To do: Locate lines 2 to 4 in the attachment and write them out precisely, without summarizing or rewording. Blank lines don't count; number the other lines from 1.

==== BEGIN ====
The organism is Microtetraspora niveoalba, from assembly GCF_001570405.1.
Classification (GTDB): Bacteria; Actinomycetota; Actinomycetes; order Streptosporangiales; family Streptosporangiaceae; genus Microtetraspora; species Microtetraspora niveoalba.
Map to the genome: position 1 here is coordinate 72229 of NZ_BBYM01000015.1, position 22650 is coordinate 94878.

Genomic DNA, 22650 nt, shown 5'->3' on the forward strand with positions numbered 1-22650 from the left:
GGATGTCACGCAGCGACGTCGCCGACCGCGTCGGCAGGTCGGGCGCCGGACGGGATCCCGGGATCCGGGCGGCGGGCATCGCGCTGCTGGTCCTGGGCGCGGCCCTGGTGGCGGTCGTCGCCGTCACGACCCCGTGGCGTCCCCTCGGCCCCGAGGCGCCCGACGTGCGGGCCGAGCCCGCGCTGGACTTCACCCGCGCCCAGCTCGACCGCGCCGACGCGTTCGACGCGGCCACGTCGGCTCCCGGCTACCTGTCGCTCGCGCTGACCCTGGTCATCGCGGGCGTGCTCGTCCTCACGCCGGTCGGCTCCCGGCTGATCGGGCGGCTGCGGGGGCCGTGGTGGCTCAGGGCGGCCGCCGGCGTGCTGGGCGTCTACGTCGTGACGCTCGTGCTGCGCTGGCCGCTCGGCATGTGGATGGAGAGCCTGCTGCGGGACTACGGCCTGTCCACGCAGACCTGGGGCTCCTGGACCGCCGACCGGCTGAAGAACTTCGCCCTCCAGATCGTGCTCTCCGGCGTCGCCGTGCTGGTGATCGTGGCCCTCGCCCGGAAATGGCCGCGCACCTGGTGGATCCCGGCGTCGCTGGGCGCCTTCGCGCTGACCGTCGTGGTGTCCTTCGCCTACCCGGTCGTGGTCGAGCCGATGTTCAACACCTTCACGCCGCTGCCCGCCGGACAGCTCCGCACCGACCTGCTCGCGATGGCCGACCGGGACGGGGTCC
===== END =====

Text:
Classification (GTDB): Bacteria; Actinomycetota; Actinomycetes; order Streptosporangiales; family Streptosporangiaceae; genus Microtetraspora; species Microtetraspora niveoalba.
Map to the genome: position 1 here is coordinate 72229 of NZ_BBYM01000015.1, position 22650 is coordinate 94878.

Genomic DNA, 22650 nt, shown 5'->3' on the forward strand with positions numbered 1-22650 from the left: